At a party worked by Sergei’s girls, Nadia attempts escape but is caught. As punishment, Helena is moved to a location in New York City.
Kate busts a salon where girls are being trafficked from the basement. One of the rescued girls is Helena. She tells Kate about her daughter in Prague, who is successfully rescued by Czech police before Karpovich’s men can abduct her. Helena also mentions Sergei Karpovich and implores Kate to find Nadia. However, Helena is killed by a sniper bullet shortly after being moved to protective custody.
In Manila, Annie’s mother remains to search for her daughter while her husband returns to the US. Meanwhile, Annie is held at a child brothel, awaiting transportation to the Middle East. She manages to call her mother and they overhear Tommy talking in the background. They later identify Tommy on the street and the brothel is identified by the police.
In Kyiv, Nadia’s father Viktor stresses about Nadia’s disappearance. He locates details of the modelling agency and infiltrates the organisation by bonding with one of Karpovich’s men. He is sent to Mexico City to help transport another shipment of girls. He is eventually sent to Washington, where he and Nadia are secretly reunited.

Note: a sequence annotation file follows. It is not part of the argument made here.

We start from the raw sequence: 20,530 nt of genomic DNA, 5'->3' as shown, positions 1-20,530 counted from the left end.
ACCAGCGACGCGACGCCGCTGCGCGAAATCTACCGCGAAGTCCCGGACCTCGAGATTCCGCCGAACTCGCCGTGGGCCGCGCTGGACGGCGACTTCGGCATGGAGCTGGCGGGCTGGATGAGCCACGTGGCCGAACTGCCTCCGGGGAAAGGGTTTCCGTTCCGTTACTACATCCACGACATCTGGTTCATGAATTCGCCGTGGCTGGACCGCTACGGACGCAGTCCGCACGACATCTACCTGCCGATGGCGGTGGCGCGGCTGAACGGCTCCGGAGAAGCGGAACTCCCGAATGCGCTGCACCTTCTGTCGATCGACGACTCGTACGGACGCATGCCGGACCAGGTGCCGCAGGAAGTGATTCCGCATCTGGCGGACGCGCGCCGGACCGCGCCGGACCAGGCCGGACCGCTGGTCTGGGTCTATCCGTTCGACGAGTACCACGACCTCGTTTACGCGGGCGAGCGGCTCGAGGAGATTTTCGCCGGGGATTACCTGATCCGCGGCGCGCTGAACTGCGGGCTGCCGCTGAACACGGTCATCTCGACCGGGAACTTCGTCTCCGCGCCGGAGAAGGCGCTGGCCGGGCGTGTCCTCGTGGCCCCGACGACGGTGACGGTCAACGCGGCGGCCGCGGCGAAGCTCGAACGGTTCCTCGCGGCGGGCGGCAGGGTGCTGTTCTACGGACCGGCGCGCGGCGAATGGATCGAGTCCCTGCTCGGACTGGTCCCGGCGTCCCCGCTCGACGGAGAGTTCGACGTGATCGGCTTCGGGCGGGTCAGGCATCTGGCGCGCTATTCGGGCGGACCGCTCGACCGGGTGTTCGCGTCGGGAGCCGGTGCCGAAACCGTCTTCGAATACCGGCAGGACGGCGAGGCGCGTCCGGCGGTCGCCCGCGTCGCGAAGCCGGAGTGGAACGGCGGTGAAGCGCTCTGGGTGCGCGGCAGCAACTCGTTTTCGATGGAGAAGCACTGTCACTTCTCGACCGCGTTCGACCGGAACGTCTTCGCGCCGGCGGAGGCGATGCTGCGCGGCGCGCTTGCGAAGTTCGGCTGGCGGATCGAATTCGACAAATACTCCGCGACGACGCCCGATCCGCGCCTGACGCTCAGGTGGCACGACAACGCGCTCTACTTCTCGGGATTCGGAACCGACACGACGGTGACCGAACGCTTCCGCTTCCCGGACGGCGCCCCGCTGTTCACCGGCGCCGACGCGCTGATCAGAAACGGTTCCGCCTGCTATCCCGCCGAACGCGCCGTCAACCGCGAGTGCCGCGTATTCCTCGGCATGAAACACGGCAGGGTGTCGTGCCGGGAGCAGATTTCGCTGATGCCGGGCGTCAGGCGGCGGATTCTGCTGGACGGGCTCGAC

Using information from Helena, Kate locates the Washington brothel. While Nadia is away, ICE raid the brothel. Kate chases Viktor but when he mentions he is trying to rescue his daughter, she lets him escape. Nadia and Viktor are reunited in New York City.
Karpovich gives the name of the Manila brothel to his doctor. ICE raid the brothel and Dr Smith is arrested. However, Tommy is warned by a local police officer on the take and Annie and the other children are smuggled out just in time. The doctor gives the authorities Karpovich’s name. Meanwhile, Annie and the other children are locked in a shipping container, awaiting their transportation. Due to missing paperwork and Tommy’s execution, the container is abandoned on the docks.
Having no luck finding any new leads, Kate poses as a client on Karpovich’s dating website and catches the attention of one of Karpovich’s men. She pretends to travel from Moscow and is taken to the New York brothel. With Kate inside, ICE raid the building once Karpovich arrives. Karpovich is killed, along with several of his men. Nadia and Viktor are rescued.
In Manila, another of Annie’s captors has a change of heart upon watching his daughter play. He calls the police and alerts them about the shipping container. Annie is rescued, along with the other children, and reunited with her parents. Karpovich’s empire is dismantled, many other girls are rescued and his associates arrested.